Anyway, Little Havana not only has a great atmosphere, with a large indoor bar/restaurant and a cute deck on the right water, but the food (and drinks) are great as well. I've been to Little Havana many times but this evening, lots of new folks came along (including some of my new fabulous work friends from my summer job at the US Attorney's Office), so I was excited to show them the Cuban ropes (um, what?).

The mojitos at Little Havana are great - so great that I forgot to take a pic...sorry!

However, I did remember to take pictures of the food...whew. I got my usual, which was a Cuban Sandwich. I love the Cuban Sandwich - pulled pork, ham, swiss cheese, pickles, and yellow mustard on crusty bread (essentially baguette), which is pressed in a sandwich/panini press to perfect crunchiness. It sounds like a weird combo but trust me on this one, it's AWESOME. (Cuban Sandwich anecdote: The last time I was at Little Havana, I was enjoying my sandwich when someone asked me if I kept kosher, to which I responded "well, there are TWO kinds of pork, plus cheese, on this no, not really.")

Cuban Sandwich

Normally the Cuban Sandwich at Little Havana is served with black beans and rice and plantain chips, which is what my friend Adam got with his. I wanted to try their sweet potato fries, however, so I requested those instead of the rice and beans. The fries were good - sweet and salty, though they had a little too much seasoning (Old Bay, I think) which overpowered the yummy yammy flavors. Here's a shot of the black beans and rice, with the plantain chips (which are quite good).

Lynn got a black bean bread bowl, which she said was "okay". The bowl sort of fell apart and couldn't hold up to the black bean soup. Also, if I recall correctly, she felt "mislead" since she thought it was going to be more like nachos - a word to the wise next time you're at Little Havana.

Black Bean Bread Bowl

Although we did not order this dish this time, Xani and I are known to get their appetizer, the masas de puerco fritas, which are little pieces of pork that are fried up and served with a cilantro lime hot sauce - this dish is delicious, intensely-flavored, and highly recommended.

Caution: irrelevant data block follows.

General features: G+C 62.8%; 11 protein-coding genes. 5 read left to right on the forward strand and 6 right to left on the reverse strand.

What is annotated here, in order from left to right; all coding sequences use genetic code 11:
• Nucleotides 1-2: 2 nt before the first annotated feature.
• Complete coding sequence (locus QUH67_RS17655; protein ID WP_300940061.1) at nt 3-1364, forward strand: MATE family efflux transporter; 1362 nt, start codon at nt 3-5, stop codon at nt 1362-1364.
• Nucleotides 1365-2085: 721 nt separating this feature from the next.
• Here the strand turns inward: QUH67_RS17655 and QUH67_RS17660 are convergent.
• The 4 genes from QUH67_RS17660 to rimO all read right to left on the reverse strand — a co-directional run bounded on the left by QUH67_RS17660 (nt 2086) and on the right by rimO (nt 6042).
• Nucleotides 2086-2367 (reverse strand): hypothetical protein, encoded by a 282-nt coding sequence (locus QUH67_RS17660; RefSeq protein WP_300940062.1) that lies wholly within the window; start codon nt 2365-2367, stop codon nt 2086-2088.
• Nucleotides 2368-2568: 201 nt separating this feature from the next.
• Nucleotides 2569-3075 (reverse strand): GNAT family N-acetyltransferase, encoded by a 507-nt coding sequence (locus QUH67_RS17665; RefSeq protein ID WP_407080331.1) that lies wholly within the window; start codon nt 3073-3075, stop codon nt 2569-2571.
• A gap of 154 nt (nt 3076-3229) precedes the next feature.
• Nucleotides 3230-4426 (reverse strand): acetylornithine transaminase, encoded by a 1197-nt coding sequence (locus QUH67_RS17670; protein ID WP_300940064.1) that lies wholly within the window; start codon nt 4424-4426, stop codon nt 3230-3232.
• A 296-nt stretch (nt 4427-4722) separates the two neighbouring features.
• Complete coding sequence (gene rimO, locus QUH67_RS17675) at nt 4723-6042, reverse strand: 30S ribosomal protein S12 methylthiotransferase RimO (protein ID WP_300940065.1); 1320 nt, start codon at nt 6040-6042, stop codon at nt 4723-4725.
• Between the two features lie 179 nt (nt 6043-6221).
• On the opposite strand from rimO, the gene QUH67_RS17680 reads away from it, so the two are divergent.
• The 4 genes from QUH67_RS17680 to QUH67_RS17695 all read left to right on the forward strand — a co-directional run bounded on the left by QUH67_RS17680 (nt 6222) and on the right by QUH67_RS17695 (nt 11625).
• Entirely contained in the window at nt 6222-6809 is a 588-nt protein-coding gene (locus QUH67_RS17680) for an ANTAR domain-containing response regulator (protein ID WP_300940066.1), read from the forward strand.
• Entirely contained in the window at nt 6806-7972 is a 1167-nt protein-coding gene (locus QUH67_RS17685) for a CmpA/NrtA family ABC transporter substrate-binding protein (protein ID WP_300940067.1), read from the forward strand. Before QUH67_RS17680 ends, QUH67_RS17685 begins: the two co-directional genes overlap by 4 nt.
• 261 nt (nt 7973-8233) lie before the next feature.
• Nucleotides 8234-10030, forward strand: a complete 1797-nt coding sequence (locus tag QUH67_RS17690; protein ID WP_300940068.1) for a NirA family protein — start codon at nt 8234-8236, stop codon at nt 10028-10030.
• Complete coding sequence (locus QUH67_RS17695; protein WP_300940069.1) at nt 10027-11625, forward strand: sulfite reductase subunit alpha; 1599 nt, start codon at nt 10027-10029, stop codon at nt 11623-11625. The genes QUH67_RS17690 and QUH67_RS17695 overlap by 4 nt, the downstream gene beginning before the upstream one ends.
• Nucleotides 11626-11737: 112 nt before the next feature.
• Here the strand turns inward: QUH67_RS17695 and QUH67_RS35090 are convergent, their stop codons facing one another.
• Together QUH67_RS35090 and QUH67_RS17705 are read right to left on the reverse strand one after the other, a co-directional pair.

We had a great time celebrating our various events at Little Havana, and I'm sure we'll be back soon for more good times!

Happy eating,

Tuesday, May 29, 2007

"Give it to us raw and wriggling!"

By Xani and Erin

So in honor of Xani's triumphant (?) return to Baltimore, we decided to go to dinner at Matsuri for dinner. Matsuri is our favorite local sushi joint-- it offers high-quality, freshness, and good selection. It doesn't hurt that it is also the closest sushi place in Baltimore, right next to the Cross Street Market, an easy walk from either of our homes. But while avoiding parking hassles is a priority, no way would we go to Matsuri as often as we do if it didn't offer great food, service, and atmosphere. I particularly like the atmosphere-- the downstairs has a small sushi bar and is crowded with tables that overlook the street. It seems cramped but once you are seated, everyone has plenty of room. The upstairs dining room is a bit more spacious (and has tables for larger parties) but I think the downstairs has a better "city-livin'" vibe to it. Also, we once saw a celebrity there, sitting downstairs -- none other than Chef Duff of Food Network's Ace of Cakes! So, there's that...

Moving on, we got seated downstairs right away and after catching up a bit (it's not often the BCD sisters don't see each other for a WHOLE WEEK) we got down to ordering. We have our favorites but we always check the specials to see if they have anything interesting going on. While they did have a Super White Tuna Sashimi special, which we have had before and was quite good, we decided to pass this time. Instead we ordered some wakame (seaweed) salad and vegetable tempura.